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Ommmmm… Mindfulness therapy appears to help prevent depression relapse


The mind is a powerful thing. And it turns out it may also be therapeutic. New research, published in the Archives of General Psychiatry, has found that mindfulness-based cognitive therapy is as effective as antidepressants in preventing a relapse of depression.

In the study, researchers from the Centre for Addiction and Mental Health in Toronto followed 84 people ages 18 to 65 who were in remission. MedPage Today reports:

They found that all of these treated patients - whether they had mindfulness-based therapy or antidepressant therapy - had a reduction in relapse risk compared with placebo, which didn't differ significantly between the two groups.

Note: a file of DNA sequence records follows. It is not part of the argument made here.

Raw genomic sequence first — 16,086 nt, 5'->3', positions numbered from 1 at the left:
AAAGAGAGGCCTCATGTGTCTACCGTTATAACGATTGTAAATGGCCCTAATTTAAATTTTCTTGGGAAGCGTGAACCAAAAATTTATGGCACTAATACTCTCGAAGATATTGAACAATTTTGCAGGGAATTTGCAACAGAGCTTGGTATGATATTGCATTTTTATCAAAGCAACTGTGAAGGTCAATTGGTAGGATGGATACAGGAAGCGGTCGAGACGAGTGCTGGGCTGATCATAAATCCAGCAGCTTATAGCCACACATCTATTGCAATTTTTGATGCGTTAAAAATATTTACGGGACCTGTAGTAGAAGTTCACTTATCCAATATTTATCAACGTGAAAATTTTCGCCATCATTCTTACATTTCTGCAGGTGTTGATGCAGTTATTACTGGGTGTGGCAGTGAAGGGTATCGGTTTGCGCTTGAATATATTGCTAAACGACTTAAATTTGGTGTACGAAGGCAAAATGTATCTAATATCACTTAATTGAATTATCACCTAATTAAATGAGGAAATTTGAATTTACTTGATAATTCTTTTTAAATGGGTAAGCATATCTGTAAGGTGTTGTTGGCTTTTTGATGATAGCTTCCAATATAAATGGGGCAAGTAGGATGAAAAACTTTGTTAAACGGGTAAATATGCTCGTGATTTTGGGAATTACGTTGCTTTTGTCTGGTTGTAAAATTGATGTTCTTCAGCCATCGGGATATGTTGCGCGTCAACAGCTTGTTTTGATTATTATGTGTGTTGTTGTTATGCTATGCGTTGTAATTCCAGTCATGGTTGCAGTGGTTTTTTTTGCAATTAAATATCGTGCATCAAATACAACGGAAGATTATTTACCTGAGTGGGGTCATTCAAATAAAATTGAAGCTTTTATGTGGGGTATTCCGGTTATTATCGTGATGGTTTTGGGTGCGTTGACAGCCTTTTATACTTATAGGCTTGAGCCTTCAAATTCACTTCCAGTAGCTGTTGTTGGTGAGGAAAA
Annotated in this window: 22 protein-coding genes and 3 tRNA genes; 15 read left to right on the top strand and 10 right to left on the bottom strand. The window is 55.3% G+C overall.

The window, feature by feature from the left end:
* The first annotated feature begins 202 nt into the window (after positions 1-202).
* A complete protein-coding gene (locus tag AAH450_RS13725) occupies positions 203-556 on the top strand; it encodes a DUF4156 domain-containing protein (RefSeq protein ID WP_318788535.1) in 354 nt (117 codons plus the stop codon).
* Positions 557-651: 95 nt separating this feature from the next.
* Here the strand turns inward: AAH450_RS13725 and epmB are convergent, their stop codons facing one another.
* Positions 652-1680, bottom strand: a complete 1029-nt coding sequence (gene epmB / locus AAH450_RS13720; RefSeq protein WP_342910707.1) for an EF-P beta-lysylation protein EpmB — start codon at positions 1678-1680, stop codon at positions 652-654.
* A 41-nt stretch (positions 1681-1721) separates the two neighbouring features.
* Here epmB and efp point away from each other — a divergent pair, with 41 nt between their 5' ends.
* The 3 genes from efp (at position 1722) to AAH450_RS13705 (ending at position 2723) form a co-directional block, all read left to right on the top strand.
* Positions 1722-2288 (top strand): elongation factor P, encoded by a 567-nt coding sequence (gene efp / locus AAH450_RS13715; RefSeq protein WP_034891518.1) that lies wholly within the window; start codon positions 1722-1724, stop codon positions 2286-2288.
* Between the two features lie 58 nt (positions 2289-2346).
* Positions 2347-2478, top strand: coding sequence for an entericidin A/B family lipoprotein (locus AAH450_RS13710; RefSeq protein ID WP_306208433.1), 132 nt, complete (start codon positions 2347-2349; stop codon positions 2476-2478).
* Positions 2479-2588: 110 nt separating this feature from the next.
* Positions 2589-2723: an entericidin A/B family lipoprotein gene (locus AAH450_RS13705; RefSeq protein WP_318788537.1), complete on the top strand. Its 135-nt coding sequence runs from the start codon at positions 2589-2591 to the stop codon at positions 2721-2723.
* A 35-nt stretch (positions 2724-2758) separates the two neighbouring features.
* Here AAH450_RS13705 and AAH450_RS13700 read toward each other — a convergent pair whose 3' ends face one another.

Relapse rates were 27% for antidepressant maintenance therapy, 28% for mindfulness therapy, and 71% for placebo.

Individually, mindfulness therapy was associated with a 74% reduced risk of relapse, and antidepressant therapy was associated with a 76% reduced risk.

Psychologist Zindel Segal, PhD, says that mindfulness therapy teaches patients to better understand their feelings and be mindful of events that make them happy or sad. He told

It's kind of like going to the gym and working a muscle, except in this case you’re not working a muscle in your body, you're working the muscles in your brain that help you understand and control your emotions.

Previously Study shows cell health linked to positive mood changes in meditation
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